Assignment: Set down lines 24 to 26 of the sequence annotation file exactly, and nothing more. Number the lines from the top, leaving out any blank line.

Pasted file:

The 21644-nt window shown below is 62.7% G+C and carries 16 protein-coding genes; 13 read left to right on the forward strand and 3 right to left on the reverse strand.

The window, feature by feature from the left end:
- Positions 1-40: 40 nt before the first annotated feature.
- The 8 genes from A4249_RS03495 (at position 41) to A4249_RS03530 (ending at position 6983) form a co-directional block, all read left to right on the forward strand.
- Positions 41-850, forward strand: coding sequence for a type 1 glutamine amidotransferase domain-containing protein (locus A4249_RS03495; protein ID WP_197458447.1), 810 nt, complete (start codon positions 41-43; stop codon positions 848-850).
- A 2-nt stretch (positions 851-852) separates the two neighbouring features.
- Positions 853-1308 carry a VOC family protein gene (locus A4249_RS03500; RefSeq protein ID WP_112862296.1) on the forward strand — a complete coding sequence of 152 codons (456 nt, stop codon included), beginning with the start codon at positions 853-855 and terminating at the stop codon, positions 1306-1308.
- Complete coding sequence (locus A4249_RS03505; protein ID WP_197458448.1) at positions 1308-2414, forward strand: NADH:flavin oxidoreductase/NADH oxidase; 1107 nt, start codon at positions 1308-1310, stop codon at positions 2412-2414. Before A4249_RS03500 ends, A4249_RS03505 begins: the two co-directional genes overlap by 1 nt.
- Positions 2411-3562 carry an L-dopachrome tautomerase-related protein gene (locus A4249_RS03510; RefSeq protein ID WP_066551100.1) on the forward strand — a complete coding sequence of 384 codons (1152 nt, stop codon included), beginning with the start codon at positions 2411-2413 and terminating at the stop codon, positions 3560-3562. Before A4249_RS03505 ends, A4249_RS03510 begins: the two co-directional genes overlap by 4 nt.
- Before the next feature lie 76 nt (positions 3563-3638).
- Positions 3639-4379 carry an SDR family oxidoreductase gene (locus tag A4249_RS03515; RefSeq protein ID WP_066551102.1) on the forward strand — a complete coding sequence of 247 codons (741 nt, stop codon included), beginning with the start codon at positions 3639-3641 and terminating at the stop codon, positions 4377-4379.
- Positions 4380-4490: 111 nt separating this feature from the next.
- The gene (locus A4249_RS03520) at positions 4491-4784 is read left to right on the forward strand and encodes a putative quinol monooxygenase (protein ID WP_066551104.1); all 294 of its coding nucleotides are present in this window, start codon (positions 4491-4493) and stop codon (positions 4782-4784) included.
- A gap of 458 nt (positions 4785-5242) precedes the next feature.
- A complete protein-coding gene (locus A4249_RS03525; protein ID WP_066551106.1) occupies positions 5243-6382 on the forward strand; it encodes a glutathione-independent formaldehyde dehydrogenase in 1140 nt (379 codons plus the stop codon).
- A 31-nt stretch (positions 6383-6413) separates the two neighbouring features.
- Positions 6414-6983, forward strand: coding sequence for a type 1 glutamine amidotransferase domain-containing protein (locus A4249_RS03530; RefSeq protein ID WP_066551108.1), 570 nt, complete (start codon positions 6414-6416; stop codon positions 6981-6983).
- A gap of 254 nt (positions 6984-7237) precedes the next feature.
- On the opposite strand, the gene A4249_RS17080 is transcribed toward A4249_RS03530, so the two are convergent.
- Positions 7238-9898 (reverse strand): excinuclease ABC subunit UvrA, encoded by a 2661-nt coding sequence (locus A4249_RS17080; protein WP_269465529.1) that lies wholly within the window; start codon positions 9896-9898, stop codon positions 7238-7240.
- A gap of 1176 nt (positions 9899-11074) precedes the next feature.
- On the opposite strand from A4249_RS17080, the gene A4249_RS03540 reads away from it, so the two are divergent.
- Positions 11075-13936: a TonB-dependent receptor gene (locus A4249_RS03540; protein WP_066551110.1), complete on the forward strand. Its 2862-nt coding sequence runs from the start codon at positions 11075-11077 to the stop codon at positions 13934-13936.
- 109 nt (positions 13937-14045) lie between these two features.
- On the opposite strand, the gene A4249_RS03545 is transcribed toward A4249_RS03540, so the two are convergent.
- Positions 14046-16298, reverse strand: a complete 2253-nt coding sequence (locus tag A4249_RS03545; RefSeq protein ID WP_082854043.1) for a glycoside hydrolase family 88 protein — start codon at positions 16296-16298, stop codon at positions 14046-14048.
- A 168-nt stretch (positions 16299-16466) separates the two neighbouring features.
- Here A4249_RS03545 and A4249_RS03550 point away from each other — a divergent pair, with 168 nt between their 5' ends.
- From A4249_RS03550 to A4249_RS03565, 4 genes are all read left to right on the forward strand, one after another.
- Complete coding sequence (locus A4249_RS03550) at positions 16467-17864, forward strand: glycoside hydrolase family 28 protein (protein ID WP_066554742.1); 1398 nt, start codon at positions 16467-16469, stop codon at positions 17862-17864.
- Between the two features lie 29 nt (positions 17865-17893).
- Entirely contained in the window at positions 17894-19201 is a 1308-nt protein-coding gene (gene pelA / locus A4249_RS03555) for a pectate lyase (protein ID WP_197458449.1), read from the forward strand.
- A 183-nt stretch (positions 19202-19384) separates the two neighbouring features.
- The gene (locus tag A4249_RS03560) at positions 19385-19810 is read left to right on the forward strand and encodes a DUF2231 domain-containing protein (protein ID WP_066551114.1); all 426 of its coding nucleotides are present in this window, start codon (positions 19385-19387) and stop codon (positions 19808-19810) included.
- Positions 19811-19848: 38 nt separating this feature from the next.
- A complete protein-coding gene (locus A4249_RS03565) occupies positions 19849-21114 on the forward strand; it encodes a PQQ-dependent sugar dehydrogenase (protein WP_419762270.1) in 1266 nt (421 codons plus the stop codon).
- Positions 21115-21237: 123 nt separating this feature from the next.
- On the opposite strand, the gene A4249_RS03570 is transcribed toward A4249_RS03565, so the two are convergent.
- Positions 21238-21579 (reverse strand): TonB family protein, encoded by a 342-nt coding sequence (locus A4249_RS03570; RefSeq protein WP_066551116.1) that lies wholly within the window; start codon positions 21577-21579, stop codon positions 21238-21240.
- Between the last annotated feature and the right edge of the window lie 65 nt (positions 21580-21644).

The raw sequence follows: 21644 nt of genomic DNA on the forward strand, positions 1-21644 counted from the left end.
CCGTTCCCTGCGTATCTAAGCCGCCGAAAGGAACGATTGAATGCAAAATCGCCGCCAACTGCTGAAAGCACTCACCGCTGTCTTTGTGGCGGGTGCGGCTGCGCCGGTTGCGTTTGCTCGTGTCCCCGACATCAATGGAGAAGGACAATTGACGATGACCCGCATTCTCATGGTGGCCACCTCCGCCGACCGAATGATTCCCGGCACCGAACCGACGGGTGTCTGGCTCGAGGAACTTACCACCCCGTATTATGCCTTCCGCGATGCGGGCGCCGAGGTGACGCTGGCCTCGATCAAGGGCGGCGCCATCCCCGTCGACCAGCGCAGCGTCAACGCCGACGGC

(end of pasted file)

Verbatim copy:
- 109 nt (positions 13937-14045) lie between these two features.
- On the opposite strand, the gene A4249_RS03545 is transcribed toward A4249_RS03540, so the two are convergent.
- Positions 14046-16298, reverse strand: a complete 2253-nt coding sequence (locus tag A4249_RS03545; RefSeq protein ID WP_082854043.1) for a glycoside hydrolase family 88 protein — start codon at positions 16296-16298, stop codon at positions 14046-14048.